• The AKC has registered many Dobermans in the last two years. These dogs have provided their owners with countless hours of enjoyment. The number of unfortunate incidents is extremely rare.
Actual Questions and Answers

Why are Dobermans killing and maiming babies all over the country? (This was actually the first question asked by a reporter following a fatality.)
Answer: “The problem is people, irresponsible breeders and owners.” You can’t deny the facts expressed in the question, so deal with them in your way. Make your first comment count, take control and steer the interview to tell your story.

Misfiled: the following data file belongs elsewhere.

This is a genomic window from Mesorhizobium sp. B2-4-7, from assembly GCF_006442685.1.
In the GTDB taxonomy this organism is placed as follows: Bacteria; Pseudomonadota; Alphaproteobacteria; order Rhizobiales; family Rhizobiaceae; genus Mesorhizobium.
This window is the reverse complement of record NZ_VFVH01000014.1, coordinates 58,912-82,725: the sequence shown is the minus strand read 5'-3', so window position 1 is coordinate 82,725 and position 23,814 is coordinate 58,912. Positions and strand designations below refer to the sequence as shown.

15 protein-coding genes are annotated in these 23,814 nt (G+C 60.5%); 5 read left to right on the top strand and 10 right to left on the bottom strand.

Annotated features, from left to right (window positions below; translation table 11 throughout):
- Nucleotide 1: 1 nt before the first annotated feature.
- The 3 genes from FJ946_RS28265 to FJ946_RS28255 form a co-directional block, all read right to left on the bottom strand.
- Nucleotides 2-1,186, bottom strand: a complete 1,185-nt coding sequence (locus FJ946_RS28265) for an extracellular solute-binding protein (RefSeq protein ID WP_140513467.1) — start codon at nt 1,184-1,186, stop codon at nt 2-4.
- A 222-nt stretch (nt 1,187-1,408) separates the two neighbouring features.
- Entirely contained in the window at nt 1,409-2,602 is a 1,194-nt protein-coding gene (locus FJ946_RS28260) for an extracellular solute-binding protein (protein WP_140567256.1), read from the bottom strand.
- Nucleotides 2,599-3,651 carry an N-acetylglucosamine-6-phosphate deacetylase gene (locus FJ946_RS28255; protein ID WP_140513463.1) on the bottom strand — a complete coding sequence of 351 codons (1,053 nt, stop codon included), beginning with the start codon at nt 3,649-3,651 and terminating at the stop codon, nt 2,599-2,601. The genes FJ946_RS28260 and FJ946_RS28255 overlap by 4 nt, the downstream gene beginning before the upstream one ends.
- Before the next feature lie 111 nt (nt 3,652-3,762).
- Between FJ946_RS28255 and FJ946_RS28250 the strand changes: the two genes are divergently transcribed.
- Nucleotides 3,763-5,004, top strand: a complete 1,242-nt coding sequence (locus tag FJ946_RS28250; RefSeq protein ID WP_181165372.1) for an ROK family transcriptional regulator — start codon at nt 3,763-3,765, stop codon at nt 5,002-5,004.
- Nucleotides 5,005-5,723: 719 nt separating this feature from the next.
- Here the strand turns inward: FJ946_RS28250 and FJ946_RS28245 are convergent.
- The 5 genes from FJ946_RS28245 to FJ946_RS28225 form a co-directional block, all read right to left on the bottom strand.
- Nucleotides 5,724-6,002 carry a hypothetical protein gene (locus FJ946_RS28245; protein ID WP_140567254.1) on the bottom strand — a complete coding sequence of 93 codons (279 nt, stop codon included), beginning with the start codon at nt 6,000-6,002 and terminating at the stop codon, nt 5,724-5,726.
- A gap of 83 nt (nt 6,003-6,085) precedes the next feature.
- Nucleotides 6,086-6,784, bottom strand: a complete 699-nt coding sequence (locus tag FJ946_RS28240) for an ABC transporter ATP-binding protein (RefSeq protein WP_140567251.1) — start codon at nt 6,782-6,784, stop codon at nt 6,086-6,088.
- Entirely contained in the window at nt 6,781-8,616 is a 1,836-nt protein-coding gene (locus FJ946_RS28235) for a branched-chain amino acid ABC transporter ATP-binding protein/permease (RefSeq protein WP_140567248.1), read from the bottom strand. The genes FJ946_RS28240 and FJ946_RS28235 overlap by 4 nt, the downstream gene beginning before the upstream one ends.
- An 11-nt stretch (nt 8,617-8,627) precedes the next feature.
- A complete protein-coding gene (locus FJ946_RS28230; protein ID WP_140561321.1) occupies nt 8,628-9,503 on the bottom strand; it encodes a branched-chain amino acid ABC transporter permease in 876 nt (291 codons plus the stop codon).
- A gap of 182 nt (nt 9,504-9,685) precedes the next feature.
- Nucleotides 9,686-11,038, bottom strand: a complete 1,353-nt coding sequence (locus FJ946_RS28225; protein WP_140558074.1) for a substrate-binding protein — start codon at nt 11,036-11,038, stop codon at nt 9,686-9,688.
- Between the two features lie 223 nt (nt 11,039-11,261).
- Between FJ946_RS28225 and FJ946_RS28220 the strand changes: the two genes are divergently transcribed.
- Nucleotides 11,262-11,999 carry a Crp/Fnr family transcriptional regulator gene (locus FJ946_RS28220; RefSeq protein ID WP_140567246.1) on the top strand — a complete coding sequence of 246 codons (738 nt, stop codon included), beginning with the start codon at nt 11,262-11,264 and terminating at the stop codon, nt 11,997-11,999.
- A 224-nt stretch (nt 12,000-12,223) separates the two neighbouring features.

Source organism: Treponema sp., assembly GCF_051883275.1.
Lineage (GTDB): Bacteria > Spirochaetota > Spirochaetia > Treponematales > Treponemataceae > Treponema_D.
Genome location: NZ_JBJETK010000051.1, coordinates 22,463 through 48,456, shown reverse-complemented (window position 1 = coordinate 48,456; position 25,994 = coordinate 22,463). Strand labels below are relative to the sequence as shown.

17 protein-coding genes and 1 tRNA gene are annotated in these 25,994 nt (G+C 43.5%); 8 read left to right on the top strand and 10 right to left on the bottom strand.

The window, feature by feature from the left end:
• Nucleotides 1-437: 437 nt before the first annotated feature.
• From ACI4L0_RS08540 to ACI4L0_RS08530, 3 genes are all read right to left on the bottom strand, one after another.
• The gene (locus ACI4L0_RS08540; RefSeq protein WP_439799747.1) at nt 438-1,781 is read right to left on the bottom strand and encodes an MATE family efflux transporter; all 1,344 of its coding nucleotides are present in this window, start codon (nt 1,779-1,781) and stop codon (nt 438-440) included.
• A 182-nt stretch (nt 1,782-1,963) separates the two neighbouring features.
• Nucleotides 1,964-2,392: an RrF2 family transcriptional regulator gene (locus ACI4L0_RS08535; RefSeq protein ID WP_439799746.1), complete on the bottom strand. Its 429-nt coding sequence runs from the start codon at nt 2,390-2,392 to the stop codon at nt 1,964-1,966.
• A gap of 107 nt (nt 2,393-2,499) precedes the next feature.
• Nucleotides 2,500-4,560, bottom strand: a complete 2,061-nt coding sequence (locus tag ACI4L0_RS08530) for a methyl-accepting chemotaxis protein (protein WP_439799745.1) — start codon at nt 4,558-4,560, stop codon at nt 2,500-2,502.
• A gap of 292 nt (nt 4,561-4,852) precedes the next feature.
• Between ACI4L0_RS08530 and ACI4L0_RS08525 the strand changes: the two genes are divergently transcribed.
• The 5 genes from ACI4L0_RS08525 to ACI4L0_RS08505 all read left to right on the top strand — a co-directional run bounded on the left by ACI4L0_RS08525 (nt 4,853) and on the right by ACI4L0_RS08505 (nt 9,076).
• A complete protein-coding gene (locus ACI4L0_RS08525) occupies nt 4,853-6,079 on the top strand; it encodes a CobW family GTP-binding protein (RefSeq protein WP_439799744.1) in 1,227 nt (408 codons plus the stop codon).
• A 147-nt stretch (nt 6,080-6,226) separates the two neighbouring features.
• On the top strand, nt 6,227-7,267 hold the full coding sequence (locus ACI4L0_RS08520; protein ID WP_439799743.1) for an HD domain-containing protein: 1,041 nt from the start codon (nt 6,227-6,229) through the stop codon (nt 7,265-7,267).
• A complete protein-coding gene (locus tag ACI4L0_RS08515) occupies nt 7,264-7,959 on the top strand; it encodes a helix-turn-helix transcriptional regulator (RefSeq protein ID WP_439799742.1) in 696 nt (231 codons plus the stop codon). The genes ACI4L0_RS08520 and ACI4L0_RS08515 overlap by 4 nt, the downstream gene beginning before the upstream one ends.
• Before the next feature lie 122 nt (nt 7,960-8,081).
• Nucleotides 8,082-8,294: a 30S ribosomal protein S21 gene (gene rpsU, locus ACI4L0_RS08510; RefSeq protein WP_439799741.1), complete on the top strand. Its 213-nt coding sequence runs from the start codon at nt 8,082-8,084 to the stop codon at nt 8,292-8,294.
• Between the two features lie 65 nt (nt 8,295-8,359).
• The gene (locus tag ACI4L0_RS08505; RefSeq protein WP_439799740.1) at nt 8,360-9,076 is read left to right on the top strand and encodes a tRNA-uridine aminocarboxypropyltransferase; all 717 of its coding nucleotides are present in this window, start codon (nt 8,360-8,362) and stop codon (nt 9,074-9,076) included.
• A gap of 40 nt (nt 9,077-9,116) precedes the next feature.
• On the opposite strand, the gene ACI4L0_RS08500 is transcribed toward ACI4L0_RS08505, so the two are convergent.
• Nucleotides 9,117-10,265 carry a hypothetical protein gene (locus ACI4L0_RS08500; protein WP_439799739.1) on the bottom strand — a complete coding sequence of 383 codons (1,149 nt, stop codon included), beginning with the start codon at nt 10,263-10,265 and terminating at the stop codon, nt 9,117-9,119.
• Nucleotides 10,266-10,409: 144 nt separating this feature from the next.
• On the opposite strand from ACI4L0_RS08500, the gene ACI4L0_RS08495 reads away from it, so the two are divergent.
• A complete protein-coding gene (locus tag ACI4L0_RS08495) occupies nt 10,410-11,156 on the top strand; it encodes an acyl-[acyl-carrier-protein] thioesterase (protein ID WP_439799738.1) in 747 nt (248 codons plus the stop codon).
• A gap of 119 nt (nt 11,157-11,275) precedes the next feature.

Why are Dobermans involved in dog attacks more than other breeds?
Answer: Dobermans are one of the most popular breed in the country. Anytime a breed has this type of instant popularity, there are more incidents because there are more of this type of dog. When you look at the large number, the actual percentage of incidents is low.

Why have Dobermans become so popular?
Answer: Two reasons, first, the breed is extremely adaptable and when well bred and trained make wonderful companions. Second, it is sad, but true that the Doberman has become one of the “guard dogs of the moment.” Many unscrupulous breeders are preying upon this attitude and breeding dogs with no regard as to temperament and proper placement of the dogs. (You have now given the reporter another story, the guard businesses and commercial breeders.)

Why doesn’t your group do something about these guard schools and puppy mills? Or can you?